His central theme is the struggle of growing up in a world full of “phonies”. Instead of admitting that adulthood scares him, Holden creates a fantasy that adulthood is a world of hypocrisy and dishonesty, while childhood is the reverse. “Holden’s Irony in Salinger’s The Catcher in the Rye” by Lisa Privitera the writer clarifies, in her review of the Catcher in the Rye, she indicates that Holden has allowed himself to live in the absurdity of the world. He wants to search for a solution about his place in the world, but he does not do anything to proceed his quest. His final words, “Don’t ever tell anybody anything.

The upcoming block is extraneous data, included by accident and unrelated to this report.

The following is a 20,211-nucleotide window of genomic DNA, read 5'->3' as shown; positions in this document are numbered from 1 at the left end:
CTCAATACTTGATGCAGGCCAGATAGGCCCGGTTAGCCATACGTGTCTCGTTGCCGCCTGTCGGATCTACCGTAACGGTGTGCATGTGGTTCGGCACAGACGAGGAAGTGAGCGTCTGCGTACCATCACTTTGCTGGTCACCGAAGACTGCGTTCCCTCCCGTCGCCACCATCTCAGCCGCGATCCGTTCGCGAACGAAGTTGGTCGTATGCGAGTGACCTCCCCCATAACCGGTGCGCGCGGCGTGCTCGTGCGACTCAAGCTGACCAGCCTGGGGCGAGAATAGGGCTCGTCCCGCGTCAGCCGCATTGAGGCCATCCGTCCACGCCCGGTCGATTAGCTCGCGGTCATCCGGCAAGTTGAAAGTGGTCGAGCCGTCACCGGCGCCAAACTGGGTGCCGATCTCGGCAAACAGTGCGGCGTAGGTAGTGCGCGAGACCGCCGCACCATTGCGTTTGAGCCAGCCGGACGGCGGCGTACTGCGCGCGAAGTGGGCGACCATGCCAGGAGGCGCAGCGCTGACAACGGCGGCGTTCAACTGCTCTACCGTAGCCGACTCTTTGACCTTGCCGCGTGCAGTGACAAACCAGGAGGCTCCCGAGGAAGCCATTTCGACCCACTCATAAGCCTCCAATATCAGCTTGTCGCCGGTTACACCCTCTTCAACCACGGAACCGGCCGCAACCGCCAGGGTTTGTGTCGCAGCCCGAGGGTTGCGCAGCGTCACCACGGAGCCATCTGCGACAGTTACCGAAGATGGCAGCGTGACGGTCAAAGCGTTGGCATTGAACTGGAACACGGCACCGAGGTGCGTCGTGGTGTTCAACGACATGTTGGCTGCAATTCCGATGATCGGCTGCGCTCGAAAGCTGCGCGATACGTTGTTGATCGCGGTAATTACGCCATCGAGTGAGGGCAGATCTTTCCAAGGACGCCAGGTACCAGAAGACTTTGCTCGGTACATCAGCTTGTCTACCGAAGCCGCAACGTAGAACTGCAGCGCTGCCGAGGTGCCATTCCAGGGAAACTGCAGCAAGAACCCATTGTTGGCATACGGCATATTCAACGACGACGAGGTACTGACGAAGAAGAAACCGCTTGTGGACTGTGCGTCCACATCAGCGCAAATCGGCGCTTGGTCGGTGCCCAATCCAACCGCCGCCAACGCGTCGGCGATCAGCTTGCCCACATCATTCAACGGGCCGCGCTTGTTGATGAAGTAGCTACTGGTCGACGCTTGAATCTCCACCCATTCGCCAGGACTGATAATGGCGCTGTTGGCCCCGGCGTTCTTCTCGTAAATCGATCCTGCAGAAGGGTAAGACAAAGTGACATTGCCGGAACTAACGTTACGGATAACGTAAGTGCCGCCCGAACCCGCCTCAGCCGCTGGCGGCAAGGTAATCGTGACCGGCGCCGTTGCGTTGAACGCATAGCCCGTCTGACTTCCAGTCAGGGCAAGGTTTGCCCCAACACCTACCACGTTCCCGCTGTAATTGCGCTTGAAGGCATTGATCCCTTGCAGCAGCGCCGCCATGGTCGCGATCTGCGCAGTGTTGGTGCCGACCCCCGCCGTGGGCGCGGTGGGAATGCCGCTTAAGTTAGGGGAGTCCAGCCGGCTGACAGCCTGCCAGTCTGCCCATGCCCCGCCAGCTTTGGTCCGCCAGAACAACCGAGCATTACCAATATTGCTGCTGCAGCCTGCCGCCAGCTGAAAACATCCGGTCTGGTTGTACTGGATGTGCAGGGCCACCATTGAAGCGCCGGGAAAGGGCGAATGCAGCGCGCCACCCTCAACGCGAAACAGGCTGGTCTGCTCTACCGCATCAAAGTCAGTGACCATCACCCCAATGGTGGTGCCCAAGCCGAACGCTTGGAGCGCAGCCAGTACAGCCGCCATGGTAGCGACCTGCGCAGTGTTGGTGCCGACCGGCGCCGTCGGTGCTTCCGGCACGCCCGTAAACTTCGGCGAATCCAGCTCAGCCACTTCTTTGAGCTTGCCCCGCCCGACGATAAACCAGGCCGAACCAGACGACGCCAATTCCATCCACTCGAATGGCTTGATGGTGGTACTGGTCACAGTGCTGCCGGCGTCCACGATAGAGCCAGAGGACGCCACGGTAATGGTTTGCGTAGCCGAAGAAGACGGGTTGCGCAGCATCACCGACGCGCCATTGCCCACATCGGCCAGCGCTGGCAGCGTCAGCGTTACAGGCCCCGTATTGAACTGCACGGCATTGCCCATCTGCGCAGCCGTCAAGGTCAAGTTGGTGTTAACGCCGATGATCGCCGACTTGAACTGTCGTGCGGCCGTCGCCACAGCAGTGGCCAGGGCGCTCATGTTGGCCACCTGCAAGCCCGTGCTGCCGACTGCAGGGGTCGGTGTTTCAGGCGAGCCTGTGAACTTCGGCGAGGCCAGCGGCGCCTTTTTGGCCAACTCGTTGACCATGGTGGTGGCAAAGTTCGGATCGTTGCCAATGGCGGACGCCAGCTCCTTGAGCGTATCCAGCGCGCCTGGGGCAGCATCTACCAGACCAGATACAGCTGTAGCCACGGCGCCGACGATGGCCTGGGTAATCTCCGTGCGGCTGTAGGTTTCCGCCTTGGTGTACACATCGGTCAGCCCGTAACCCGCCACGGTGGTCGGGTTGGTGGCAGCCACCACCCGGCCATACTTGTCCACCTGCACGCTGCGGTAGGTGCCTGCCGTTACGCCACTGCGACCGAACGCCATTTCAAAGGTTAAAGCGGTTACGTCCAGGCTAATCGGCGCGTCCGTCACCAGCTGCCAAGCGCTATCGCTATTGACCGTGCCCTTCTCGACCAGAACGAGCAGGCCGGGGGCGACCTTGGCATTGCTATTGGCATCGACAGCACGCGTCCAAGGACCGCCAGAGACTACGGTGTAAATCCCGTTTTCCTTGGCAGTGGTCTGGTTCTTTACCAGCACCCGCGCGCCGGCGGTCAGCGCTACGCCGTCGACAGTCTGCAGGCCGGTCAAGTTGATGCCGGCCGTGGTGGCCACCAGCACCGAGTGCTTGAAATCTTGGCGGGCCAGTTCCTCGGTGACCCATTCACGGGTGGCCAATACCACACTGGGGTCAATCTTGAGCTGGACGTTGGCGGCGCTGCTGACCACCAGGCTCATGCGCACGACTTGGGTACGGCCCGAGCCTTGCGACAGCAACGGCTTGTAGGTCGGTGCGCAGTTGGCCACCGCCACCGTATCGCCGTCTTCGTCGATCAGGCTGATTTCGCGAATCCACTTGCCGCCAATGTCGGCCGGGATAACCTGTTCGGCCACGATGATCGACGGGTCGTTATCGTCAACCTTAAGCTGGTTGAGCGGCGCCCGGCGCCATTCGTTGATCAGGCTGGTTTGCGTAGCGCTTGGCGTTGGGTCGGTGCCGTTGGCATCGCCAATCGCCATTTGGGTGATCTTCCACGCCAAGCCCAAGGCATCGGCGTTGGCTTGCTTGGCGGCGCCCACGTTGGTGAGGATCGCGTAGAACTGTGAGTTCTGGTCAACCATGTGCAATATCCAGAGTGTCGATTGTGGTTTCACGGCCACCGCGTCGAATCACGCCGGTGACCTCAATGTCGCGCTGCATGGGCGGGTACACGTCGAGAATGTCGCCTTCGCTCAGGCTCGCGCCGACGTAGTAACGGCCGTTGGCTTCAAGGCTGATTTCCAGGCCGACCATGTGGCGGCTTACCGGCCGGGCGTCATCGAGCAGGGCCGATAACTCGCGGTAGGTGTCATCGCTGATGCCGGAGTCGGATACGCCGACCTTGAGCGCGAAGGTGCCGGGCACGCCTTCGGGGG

Not only does he “stop” when girls ask him to on his double dates with Stradlater, but he also evades being intimate with a prostitute and instead lies about recovering from “an operation… a ways down the spinal canal” (Salinger 96). His struggles with sex also portray the trouble he has with establishing close relationships in general, and reflects his emotional and social isolation from those around him. The fact that he remains a virgin represents not only alienation but also protection from an action symbolic of adulthood. Holden also consistently sets himself apart from his peers, who represent the transition between growth and maturity, and who, in Holden’s eyes, are no different from “phony” adults. He realizes that his peers are growing up, and are slowly being “molded” into beings of society.